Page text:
• Unfortunately, this solution didn't work in my case. I also have a path longer than 259 characters and Python3 in MSYS (www.msys2.org) gives me the "No such file or directory" error. But it works when I run the same python script in Ubuntu under WSL (Windows Subsystem for Linux). Jan 22 at 16:20
0

There can be multiple reasons for you getting this error. Please make sure of the following:

  1. The parent directory of the folder (JSONFiles) is the same as the directory of the Python script.

  2. Even though the folder exists it does not mean the individual file does. Verify the same and make sure the exact file name matches the one that your Python code is trying to access.

If you still face an issue, share the result of "dir" command on the innermost folder you are trying to access.

12
  • regarding your first note, yes i am sure of it. regarding you second note, there is no file with the same name inside that folder, my script should create that file. regarding dir command, kindly tell me what the script that you want, and i will execute and tell you the results Mar 25 '16 at 12:01
  • As you shared the code, I would suggest you to use os.path.join() command to join the different path variables that you are currently concatenating in the open function and then you can verify the path using os.path.exists(). Mar 25 '16 at 12:08
  • please check my new update, it is about the length of the path Mar 25 '16 at 12:09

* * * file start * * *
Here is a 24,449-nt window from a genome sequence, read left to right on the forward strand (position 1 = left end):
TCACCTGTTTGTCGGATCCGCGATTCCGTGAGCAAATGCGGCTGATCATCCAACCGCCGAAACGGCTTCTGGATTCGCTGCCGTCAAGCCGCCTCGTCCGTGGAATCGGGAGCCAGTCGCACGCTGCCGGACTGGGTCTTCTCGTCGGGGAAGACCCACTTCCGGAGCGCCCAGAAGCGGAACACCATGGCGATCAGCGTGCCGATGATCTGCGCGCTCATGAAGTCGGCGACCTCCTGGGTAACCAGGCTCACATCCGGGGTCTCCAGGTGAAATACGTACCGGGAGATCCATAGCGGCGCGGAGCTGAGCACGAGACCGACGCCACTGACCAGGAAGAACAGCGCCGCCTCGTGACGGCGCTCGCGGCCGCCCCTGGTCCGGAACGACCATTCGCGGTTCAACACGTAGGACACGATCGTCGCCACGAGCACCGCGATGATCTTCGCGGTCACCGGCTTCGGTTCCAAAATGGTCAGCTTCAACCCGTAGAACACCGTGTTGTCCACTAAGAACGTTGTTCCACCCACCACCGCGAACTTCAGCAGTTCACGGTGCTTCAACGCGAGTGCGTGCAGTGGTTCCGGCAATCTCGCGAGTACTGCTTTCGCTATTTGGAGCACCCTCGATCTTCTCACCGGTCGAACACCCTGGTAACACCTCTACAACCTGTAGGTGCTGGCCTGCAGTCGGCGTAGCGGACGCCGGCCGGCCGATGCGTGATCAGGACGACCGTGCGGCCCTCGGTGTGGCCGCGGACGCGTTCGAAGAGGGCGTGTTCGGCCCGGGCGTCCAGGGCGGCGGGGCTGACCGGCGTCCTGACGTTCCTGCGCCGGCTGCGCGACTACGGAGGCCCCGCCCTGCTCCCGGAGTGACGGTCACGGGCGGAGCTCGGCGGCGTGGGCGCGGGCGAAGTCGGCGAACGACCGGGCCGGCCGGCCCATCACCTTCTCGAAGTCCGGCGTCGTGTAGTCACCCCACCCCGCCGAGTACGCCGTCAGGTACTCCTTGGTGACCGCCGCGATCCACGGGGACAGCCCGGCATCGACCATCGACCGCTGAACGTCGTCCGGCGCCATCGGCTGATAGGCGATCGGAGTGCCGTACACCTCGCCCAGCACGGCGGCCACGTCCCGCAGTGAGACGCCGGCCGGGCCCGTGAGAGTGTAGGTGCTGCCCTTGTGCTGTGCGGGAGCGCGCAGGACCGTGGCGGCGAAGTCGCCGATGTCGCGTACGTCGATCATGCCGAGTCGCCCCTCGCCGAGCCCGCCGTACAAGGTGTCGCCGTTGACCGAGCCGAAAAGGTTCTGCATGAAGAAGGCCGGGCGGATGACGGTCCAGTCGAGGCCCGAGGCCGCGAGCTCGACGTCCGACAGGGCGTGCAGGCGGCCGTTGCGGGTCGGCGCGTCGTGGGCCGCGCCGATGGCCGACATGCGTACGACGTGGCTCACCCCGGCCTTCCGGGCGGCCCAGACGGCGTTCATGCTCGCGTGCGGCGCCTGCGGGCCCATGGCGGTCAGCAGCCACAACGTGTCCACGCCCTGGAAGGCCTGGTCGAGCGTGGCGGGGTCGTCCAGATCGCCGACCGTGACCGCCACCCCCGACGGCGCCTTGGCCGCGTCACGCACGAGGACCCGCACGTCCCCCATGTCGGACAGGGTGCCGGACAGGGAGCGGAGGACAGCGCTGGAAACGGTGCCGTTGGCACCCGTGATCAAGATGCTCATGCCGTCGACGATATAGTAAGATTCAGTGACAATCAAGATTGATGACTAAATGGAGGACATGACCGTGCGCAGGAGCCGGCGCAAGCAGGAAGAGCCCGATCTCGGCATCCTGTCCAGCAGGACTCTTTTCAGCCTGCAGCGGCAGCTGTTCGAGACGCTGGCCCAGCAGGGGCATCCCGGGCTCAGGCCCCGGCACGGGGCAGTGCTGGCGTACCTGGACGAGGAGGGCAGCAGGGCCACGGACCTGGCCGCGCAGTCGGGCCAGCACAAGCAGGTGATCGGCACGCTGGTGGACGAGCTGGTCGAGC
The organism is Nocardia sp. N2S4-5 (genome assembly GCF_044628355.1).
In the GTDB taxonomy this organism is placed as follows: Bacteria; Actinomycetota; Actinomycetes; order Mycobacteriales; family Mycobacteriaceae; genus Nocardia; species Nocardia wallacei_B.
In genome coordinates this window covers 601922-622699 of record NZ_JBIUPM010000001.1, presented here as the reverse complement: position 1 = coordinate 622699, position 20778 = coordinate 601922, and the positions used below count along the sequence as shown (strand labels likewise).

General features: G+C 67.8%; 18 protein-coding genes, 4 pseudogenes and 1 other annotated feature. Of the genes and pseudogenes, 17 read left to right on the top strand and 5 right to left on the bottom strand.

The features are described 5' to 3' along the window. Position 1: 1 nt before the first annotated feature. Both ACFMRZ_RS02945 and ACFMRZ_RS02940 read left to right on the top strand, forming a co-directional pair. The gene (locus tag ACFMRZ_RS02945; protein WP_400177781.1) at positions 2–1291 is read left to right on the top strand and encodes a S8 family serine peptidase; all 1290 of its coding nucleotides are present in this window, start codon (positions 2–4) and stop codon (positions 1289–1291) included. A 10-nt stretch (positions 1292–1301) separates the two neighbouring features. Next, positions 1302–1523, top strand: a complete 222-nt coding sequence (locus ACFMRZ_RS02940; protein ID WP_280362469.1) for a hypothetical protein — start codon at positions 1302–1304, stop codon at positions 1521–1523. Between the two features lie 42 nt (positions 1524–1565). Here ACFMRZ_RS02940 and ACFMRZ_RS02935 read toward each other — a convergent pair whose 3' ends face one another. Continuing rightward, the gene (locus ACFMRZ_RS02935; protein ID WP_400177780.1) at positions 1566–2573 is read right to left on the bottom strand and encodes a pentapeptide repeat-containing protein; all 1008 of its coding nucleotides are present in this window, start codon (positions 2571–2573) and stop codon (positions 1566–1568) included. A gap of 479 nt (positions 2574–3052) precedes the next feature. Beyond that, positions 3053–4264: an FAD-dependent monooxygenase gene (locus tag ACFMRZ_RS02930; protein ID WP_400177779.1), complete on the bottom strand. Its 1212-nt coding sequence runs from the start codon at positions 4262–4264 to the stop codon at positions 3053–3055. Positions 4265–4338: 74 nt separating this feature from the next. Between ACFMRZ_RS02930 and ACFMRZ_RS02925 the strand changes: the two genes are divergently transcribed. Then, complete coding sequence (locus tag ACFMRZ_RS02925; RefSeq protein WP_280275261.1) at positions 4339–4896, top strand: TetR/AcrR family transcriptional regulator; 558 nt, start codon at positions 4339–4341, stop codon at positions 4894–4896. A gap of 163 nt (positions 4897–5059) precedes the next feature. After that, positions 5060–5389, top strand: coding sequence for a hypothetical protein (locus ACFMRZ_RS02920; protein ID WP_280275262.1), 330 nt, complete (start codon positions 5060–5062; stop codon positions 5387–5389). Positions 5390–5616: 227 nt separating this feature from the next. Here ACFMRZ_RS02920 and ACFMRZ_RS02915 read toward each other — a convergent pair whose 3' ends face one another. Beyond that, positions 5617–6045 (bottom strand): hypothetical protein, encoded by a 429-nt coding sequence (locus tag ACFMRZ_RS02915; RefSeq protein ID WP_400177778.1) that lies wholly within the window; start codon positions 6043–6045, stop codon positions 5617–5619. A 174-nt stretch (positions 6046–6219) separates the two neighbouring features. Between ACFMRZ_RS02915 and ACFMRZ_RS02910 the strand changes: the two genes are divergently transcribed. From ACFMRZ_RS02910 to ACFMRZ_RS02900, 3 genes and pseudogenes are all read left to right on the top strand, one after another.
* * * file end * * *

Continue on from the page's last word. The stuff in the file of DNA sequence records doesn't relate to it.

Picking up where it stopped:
• 1
    The path names are usually limited to 260 char, but you can extend it to about 32k by using the magic prefix '\\?\'. For further details consult this msdn.microsoft.com/en-us/library/… Mar 25 '16 at 12:12
  • so how should my path look please? Mar 25 '16 at 12:20
0

Adding the solution that helped me fix a similar issue: python version = 3.9, windows version = 10 pro.

I had an issue with the filename itself as it was too long for python's open built-in method. The error I got is that the path simply doesn't exist, although I use the 'w+' mode for open (which is supposed to open a new file regardless whether it exists or not).

I found this guide which solved the problem with a quick change to window's Registry Editor (specifically the Group Policy). Scroll down to the 'Make Windows 10 Accept Long File Paths' headline.

Don't forget to update your OS group policy to take effect immediately, a guide can be found here.

Hope this helps future searches as this post is quite old.